Based on that experience and others, I'm not entirely sure what to do anymore. No matter what I try to do there is always a complaint out of someone over something.

If I try to make something simple, people want better performance.

If I try to make something highly capable, people complain about complexity.

If I try to make something capable but straightforward people gripe about having to make measurements.

There is always some complaint over something, and it is extremely rare for the slightest suggestion to come in indicating what ideas they have toward a solution.

"To me (someone who isn't interested in paper airplanes, and someone
who was never able to make even the simplest type), all of your
Instructables [look] the same, and I'm sure that there are members that
look at my Instructables and think they're pretty much the same...
However, you have over 1000 members who are interested in your
Instructables, and are probably waiting for your next invention.

Even
though there have been contest wins at under ~1K views, A quick look at
your most recent I'bles shows that many don't pass that, which doesn't
help becoming a finalist, as you probably know...
"

It is very uncommon for my viewers to interact with me. Although I have mentioned that viewers can message me for anything from advice on how to troubleshoot to making requests, I very seldom have takers. There are a lot who follow my work, but I am not sure how many are retained and at what rate.

"It does look like you spend a lot of time making your Instructables, but you should ask yourself if it's worth your time."

At the moment, I think it is worth the time to make projects. Specifically tailoring projects for contests in hopes of winning them? Probably not.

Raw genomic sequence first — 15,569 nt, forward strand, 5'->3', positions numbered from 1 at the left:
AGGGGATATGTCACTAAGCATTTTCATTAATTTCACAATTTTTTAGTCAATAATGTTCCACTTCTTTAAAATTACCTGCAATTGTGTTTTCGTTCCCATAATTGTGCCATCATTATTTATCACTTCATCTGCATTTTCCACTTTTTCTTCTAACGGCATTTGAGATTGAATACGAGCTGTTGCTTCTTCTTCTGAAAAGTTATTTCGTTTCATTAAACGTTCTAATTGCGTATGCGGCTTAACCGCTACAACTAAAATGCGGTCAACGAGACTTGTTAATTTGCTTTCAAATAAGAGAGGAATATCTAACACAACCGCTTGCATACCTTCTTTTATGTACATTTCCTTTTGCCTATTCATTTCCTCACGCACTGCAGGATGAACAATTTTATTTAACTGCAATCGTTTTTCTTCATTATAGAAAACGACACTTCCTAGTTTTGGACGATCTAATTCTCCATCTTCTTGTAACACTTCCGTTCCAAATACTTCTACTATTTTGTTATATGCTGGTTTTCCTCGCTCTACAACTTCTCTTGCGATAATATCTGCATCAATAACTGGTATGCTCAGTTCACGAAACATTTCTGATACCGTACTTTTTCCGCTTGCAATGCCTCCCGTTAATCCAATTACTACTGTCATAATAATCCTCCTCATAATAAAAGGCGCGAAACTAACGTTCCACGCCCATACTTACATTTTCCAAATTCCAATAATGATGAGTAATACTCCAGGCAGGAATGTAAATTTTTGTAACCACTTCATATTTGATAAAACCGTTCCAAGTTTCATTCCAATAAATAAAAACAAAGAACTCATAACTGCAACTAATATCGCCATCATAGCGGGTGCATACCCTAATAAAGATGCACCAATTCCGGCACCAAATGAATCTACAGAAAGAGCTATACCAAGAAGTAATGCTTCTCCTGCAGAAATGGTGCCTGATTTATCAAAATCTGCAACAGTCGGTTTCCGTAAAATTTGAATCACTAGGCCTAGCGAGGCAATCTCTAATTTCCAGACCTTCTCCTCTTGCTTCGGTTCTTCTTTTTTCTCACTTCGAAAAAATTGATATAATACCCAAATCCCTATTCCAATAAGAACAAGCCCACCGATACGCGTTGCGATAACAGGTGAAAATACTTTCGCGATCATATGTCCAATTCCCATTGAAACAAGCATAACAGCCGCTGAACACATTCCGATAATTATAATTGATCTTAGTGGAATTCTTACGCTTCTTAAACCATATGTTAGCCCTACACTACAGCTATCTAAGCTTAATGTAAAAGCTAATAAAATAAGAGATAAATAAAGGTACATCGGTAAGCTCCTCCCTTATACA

"I don't think keeping a schedule for Instructables is that important
(unlike YouTube), since your followers don't get an email immediately. I
like to post whenever I have time, and whenever I feel like it. I don't
want to make myself feel like I'm being forced to publish an I'ble,
when there's no reason to do that. There are weeks that I don't post,
and weeks that I post several I'bles...
"

The primary reason I continue to post weekly is I am probably the only major paper airplane maker that can honestly claim to do that on a continual basis--every Friday since 2011. The two big YouTubers have more varied schedules with one varying between days and weeks between posts and the other going months between videos some times. It's one thing I can cite demonstrating my loyalty to my viewers--I don't abandon them.

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user

"There is always some complaint over something, and it is extremely rare for the slightest suggestion to come in indicating what ideas they have toward a solution."

I have previously suggested that you simply make your primary images more engaging a.k.a. pretty. A paper airplane on a cutting mat doesn't scream click and vote.

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user

That part was not in reference to contests actually--(I am looking into how to handle images and have made some modifications in my last few half dozen or so as an interim solution. I haven't decided how I'm going to approach alternate staging of images or where they'll be shot.)